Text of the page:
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Posts tagged ‘original idea’

Original idea & logline: using them to write a better story, part two

In my previous post, I wrote about the importance of writing down your one-sentence original idea. This is the very first idea you had—whether it’s about plot, character, or theme—that got you excited about writing your story. Reading your original idea each day before writing will keep you focused on your story. 

Another exercise is to develop your one-sentence logline. In his book, Save The Cat! The Last Book on Screenwriting You’ll Ever Need, screenwriter Blake Snyder said that if we develop our logline before we begin writing, it will help us write a better manuscript.

According to Snyder, there are four main elements to a great logline:

  1. A good logline has to have irony. He gives an example from the blockbuster movie Pretty Woman: “A businessman falls in love with a hooker he hires to be his date for the weekend.” Pretty ironic, huh? Another way to define irony, Snyder said, is that something unexpected happens. He also calls this the “hook.” Read more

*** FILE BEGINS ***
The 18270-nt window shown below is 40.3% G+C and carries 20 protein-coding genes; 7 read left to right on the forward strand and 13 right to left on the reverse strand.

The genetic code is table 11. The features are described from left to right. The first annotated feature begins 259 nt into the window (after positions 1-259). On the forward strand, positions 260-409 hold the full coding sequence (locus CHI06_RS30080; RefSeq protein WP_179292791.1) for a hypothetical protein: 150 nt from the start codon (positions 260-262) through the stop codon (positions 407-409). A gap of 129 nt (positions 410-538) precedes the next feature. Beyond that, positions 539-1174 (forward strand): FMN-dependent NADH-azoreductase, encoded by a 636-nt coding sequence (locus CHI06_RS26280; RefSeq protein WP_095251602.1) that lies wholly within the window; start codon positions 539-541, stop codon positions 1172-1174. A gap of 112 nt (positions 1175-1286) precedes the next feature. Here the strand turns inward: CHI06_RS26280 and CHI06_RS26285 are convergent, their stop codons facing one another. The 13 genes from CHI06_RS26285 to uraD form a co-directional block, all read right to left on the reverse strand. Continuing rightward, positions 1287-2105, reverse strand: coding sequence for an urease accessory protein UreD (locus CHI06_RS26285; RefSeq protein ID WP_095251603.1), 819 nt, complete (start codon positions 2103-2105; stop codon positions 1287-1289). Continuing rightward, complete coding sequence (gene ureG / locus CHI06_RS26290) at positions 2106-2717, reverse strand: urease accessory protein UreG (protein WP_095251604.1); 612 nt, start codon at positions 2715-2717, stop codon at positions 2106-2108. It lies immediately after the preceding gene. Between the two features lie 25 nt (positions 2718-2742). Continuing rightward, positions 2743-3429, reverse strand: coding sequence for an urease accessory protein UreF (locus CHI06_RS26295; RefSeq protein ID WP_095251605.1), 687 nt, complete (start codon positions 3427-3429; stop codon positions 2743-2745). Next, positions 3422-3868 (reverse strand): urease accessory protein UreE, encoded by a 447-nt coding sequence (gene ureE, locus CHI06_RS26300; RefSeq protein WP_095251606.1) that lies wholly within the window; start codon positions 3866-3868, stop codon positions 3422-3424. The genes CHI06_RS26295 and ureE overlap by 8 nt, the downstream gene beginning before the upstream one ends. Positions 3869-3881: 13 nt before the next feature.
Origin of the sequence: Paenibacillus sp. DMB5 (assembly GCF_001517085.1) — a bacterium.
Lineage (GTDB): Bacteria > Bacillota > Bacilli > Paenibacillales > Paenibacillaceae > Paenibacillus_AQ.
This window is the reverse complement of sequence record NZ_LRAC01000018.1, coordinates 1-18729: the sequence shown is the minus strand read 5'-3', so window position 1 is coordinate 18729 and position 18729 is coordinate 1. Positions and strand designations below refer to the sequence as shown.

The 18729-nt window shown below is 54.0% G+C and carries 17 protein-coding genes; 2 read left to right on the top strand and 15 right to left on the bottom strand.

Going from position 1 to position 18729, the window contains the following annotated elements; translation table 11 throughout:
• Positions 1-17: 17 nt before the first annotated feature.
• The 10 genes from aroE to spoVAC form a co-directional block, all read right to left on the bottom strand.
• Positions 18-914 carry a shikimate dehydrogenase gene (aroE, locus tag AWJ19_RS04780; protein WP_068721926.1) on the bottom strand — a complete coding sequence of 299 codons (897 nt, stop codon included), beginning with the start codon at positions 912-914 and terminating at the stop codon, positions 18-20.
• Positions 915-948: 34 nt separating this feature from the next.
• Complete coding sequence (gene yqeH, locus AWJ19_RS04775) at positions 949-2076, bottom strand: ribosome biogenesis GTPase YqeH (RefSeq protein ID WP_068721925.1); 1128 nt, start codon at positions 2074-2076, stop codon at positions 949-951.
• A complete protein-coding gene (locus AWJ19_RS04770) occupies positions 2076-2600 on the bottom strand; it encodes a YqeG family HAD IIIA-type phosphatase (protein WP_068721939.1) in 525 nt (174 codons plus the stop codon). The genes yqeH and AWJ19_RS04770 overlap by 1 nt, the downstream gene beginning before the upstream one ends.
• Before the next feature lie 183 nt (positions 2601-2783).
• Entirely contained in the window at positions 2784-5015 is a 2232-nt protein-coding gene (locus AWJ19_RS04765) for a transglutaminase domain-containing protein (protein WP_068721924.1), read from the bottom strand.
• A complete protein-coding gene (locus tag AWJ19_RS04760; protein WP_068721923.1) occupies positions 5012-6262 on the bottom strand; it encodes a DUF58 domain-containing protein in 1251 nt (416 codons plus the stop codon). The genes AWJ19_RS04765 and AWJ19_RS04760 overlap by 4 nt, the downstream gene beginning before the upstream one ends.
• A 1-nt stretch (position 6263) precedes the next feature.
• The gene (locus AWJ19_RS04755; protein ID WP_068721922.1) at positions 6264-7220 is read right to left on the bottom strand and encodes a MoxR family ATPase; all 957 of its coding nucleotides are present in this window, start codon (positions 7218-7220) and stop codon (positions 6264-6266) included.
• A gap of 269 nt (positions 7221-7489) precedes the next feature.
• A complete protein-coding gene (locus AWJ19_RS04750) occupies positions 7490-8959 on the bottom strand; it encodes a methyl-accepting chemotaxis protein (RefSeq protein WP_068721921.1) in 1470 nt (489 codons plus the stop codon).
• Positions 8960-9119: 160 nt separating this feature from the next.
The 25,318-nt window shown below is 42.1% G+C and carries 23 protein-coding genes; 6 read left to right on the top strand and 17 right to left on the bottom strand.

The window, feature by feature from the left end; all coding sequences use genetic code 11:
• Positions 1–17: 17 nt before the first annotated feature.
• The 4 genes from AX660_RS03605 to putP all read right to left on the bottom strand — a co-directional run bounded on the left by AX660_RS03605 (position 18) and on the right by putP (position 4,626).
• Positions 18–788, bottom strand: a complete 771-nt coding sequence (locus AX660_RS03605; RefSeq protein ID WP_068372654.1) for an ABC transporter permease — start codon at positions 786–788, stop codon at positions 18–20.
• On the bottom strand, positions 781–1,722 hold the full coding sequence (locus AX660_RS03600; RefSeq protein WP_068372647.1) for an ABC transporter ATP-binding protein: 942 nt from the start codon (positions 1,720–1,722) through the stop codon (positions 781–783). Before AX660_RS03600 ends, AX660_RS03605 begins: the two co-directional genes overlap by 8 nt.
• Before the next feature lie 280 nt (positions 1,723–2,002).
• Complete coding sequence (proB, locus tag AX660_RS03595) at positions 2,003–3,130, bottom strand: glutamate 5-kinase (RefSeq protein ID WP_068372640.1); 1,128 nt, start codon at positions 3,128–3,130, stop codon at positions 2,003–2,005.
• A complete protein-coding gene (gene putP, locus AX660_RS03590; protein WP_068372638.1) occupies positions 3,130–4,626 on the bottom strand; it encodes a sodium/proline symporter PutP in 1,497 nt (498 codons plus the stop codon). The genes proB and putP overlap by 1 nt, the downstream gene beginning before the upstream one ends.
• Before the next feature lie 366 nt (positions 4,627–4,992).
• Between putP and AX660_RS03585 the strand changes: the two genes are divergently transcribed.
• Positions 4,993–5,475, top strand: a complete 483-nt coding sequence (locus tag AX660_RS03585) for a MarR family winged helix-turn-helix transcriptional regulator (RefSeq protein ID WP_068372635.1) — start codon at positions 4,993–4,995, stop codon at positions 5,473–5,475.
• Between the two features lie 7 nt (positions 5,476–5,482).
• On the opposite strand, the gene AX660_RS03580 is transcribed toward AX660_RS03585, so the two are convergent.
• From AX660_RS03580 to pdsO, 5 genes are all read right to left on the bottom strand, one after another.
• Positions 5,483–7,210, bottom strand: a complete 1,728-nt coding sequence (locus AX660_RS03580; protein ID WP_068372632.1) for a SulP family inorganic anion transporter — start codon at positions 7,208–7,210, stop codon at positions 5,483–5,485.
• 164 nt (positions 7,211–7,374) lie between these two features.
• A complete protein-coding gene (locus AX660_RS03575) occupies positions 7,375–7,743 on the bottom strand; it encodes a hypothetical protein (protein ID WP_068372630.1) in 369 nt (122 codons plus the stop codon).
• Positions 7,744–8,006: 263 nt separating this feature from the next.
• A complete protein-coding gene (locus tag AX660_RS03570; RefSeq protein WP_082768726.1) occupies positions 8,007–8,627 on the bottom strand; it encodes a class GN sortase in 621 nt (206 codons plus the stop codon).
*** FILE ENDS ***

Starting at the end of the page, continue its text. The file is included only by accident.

Original idea & logline: using them to write a better story, part one

A writer friend called me earlier this year slightly discouraged after pitching her novel at a writer’s conference in her home state of Hawaii. The feedback she received from one agent was that her book idea seemed scattered–as if she had too much going on. Another agent said that the writing was good but that the story didn’t seem finished yet.

My friend conceded that she probably did need to do more work on her book, but she also felt as if she didn’t get her idea across in a succinct way that the agents could understand.

Ah, the pitch. The pitch can get the best of us. And, when you have a complex, multi-layered novel, it can even be more difficult to create and maintain all the connections and communicate our ideas.

I suggested two remedies to her, and to you as well, to help in writing, revising and then communicating your work to agents and editors. Read more